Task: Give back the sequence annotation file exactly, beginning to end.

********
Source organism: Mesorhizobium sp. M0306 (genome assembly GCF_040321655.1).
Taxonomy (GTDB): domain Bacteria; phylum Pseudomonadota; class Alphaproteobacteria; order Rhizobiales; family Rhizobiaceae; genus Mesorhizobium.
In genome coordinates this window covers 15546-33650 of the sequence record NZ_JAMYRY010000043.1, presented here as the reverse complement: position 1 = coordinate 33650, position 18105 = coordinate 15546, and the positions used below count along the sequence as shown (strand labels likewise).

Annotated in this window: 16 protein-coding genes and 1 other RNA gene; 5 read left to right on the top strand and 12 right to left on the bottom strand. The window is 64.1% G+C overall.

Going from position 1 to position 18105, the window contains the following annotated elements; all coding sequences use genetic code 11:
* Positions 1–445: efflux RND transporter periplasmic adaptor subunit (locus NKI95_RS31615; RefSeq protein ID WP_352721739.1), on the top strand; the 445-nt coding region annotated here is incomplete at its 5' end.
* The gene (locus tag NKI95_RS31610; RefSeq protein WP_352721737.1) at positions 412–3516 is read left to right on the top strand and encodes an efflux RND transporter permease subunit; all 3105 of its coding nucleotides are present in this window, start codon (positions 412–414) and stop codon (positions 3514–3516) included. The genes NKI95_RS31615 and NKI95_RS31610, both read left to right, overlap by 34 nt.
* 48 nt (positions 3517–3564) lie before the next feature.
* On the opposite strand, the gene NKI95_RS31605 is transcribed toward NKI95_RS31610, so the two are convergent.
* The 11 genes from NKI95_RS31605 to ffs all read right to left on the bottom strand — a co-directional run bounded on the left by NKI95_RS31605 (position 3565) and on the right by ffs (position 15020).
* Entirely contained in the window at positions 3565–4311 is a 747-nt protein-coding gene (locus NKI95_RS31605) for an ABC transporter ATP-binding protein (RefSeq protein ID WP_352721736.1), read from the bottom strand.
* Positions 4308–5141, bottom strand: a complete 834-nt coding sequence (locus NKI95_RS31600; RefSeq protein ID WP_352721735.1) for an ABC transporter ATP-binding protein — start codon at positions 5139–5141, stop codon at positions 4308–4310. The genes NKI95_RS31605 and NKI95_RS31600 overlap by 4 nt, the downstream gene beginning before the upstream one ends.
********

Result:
Source organism: Mesorhizobium sp. M0306 (genome assembly GCF_040321655.1).
Taxonomy (GTDB): domain Bacteria; phylum Pseudomonadota; class Alphaproteobacteria; order Rhizobiales; family Rhizobiaceae; genus Mesorhizobium.
In genome coordinates this window covers 15546-33650 of the sequence record NZ_JAMYRY010000043.1, presented here as the reverse complement: position 1 = coordinate 33650, position 18105 = coordinate 15546, and the positions used below count along the sequence as shown (strand labels likewise).

Annotated in this window: 16 protein-coding genes and 1 other RNA gene; 5 read left to right on the top strand and 12 right to left on the bottom strand. The window is 64.1% G+C overall.

Going from position 1 to position 18105, the window contains the following annotated elements; all coding sequences use genetic code 11:
* Positions 1–445: efflux RND transporter periplasmic adaptor subunit (locus NKI95_RS31615; RefSeq protein ID WP_352721739.1), on the top strand; the 445-nt coding region annotated here is incomplete at its 5' end.
* The gene (locus tag NKI95_RS31610; RefSeq protein WP_352721737.1) at positions 412–3516 is read left to right on the top strand and encodes an efflux RND transporter permease subunit; all 3105 of its coding nucleotides are present in this window, start codon (positions 412–414) and stop codon (positions 3514–3516) included. The genes NKI95_RS31615 and NKI95_RS31610, both read left to right, overlap by 34 nt.
* 48 nt (positions 3517–3564) lie before the next feature.
* On the opposite strand, the gene NKI95_RS31605 is transcribed toward NKI95_RS31610, so the two are convergent.
* The 11 genes from NKI95_RS31605 to ffs all read right to left on the bottom strand — a co-directional run bounded on the left by NKI95_RS31605 (position 3565) and on the right by ffs (position 15020).
* Entirely contained in the window at positions 3565–4311 is a 747-nt protein-coding gene (locus NKI95_RS31605) for an ABC transporter ATP-binding protein (RefSeq protein ID WP_352721736.1), read from the bottom strand.
* Positions 4308–5141, bottom strand: a complete 834-nt coding sequence (locus NKI95_RS31600; RefSeq protein ID WP_352721735.1) for an ABC transporter ATP-binding protein — start codon at positions 5139–5141, stop codon at positions 4308–4310. The genes NKI95_RS31605 and NKI95_RS31600 overlap by 4 nt, the downstream gene beginning before the upstream one ends.